Introduction

I never consider myself a proper short story reader nor a good short story writer. The last book I published in China, a short story collection, was remarked by a book reviewer as “a bunch of excerpts from unfinished novels”. As much as I try, I seem to remain oblivious to the esoteric and exquisite art of short fiction. Instead, I’m only able to write and read them as stories.
 
The stories on this list share one thing in common: they all made me cry at a certain point of my life. It is hard to know if my tears were the reflections of the extraordinariness of the stories or they were drawn out by the circumstances, the air, the temperature, the blue tinge at the periphery of my vision – the fleeting moment when the story and I encountered each other. 

‘Forging the Swords’ by Lu Xun, translated by Yang Hsien-yi and Gladys Yang

Lu Xun’s wild and poetic reimagining of the story Gan Jiang and Mo Ye appeared in In Search of the Supernatural, a 4th Century collection of anecdotes on spirits and immortals. 

On the night Mei Chien Chih turned sixteen, he was imparted with the truth of his father’s death – he was murdered by the king and Mei Chien Chih must take the sword his late father forged and kill the king. 
The narrative is driven by both a premodern spontaneity and a postmodern playfulness, filled with eerie, chilling and striking images. I always cry when Mei Chien Chih’s head, being boiled in a cauldron, suddenly opens its eyes and begins to sing an ancient tune:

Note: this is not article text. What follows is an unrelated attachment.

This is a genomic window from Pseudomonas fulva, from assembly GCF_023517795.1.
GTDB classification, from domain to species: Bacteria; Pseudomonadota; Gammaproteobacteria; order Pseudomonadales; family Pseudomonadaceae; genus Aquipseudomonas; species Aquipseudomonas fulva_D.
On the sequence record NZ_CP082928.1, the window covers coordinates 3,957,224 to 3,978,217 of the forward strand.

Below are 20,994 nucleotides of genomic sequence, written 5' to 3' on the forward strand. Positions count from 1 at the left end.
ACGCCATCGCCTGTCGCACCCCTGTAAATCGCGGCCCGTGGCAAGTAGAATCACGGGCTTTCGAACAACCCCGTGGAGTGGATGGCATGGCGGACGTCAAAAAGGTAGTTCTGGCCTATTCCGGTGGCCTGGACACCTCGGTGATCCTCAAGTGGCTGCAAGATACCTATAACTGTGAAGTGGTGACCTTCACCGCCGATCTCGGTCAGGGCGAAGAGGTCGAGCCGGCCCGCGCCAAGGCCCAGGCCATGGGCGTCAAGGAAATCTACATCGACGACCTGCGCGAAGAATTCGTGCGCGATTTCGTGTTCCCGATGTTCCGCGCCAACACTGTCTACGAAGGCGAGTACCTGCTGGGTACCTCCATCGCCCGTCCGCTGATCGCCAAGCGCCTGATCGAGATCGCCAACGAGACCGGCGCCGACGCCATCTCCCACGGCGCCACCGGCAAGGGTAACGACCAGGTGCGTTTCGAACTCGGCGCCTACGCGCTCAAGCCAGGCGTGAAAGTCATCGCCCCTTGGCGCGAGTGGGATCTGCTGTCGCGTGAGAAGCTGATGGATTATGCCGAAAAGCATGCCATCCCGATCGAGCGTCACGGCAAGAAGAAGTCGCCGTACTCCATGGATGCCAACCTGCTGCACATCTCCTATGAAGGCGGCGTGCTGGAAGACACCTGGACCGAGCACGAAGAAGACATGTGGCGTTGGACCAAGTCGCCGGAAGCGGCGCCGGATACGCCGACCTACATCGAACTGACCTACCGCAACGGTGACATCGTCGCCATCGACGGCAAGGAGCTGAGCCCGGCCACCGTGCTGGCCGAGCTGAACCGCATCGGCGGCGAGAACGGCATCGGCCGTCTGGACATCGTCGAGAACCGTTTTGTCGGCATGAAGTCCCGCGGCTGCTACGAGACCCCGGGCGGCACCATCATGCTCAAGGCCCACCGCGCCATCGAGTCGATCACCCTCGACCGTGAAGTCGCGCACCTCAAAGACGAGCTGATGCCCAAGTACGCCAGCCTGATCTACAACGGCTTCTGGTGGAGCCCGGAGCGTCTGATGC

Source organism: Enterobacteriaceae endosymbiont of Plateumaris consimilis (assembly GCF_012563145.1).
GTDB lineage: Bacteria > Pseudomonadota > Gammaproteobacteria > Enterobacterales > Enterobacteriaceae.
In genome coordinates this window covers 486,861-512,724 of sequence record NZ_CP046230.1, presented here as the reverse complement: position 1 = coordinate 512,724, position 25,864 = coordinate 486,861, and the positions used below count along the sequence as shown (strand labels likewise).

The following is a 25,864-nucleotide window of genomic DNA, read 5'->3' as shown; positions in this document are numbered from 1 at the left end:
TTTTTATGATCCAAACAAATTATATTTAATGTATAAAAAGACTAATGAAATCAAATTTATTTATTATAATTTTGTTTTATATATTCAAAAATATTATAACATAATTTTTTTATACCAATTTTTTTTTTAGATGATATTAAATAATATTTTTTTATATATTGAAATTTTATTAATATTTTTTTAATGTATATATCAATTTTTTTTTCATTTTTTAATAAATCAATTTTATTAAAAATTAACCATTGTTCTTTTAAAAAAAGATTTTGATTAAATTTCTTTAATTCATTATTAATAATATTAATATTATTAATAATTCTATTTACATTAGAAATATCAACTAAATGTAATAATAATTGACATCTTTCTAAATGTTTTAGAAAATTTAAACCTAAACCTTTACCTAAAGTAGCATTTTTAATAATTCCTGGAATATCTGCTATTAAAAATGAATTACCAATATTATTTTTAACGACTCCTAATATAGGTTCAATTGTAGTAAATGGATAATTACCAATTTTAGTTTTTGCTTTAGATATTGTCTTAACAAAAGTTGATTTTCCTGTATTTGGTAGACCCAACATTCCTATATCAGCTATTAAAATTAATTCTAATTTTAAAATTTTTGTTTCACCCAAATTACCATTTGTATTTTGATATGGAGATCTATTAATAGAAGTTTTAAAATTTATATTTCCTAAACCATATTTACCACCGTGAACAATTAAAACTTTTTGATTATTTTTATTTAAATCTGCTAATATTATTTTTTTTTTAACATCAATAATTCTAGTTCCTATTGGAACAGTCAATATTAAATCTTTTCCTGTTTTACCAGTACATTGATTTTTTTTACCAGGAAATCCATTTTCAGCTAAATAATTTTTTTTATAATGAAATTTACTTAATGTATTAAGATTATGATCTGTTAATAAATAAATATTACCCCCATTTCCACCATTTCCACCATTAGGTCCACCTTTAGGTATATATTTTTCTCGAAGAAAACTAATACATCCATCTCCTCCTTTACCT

The sovereign’s rule spreads far and wide, he conquers foes on every side. The world may end, but not his might. So here I come all gleaming bright…

It would be well-suited for the story to climax here, but it continues to ascend until the plotline surpasses the realm of absurdism and enters the territory of the sublime. And I still cannot figure out, after so many years, what exactly Lu Xun did to transform the former into the latter or if there was no transformation, that Lu Xun was simply showing us through the story that the more absurd, the more sublime. 

Written in 1926. First published in English in Selected Stories of Lu Xun, Foreign Languages Press, Peking, 1960. Reprinted by W. W. Norton & Company, 2003. You can read it online here

‘Mister Lover’ by Wang Xiaobo, translated by Eric Abrahamsen

Wang Xiaobo wasn’t widely read by readers in China, including myself, until he died of a heart attack at the age of 41. When I entered his literary world as a teenager, inevitably, his narratives, coloured by the notion of death, unfolded with a latent sense of melancholy. Such melancholy was further enhanced by his obsession with the past, more specifically, tales set during the Tang Dynasty. ‘Mister Lover’ is from Wang’s collection Tales of the Tang, and, like lots of his other retellings of Tang, is essentially a superimposition of cynical black comedy onto intricate lyricism. 
 
I’m unable to tell what made me cry: the notion of a bygone era and a dead writer or the clear indication that under his slouchy and ironic way of telling, there is always a faint light of innocence. The light is so indistinct that, often, before you realise that it’s there, it wavers and goes out.

First published in English in Paper-Republic, 2015 and available to read here

‘No Place for You, My Love’ by Eudora Welty